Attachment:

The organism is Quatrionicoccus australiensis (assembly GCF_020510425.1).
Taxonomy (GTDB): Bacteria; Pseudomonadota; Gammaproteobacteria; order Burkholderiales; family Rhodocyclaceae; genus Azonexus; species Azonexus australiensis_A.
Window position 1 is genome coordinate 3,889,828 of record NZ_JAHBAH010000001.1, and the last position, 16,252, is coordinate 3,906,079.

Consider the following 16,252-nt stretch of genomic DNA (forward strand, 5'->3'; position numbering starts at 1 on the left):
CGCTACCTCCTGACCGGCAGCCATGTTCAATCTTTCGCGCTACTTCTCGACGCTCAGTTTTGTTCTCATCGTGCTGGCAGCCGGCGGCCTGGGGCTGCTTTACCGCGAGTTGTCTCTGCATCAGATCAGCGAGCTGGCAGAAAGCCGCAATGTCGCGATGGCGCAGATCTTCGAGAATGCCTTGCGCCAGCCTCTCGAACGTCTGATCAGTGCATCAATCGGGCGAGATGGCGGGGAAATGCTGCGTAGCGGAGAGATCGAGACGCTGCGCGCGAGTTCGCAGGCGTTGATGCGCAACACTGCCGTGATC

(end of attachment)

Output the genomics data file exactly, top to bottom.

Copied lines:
The organism is Quatrionicoccus australiensis (assembly GCF_020510425.1).
Taxonomy (GTDB): Bacteria; Pseudomonadota; Gammaproteobacteria; order Burkholderiales; family Rhodocyclaceae; genus Azonexus; species Azonexus australiensis_A.
Window position 1 is genome coordinate 3,889,828 of record NZ_JAHBAH010000001.1, and the last position, 16,252, is coordinate 3,906,079.

Consider the following 16,252-nt stretch of genomic DNA (forward strand, 5'->3'; position numbering starts at 1 on the left):
CGCTACCTCCTGACCGGCAGCCATGTTCAATCTTTCGCGCTACTTCTCGACGCTCAGTTTTGTTCTCATCGTGCTGGCAGCCGGCGGCCTGGGGCTGCTTTACCGCGAGTTGTCTCTGCATCAGATCAGCGAGCTGGCAGAAAGCCGCAATGTCGCGATGGCGCAGATCTTCGAGAATGCCTTGCGCCAGCCTCTCGAACGTCTGATCAGTGCATCAATCGGGCGAGATGGCGGGGAAATGCTGCGTAGCGGAGAGATCGAGACGCTGCGCGCGAGTTCGCAGGCGTTGATGCGCAACACTGCCGTGATC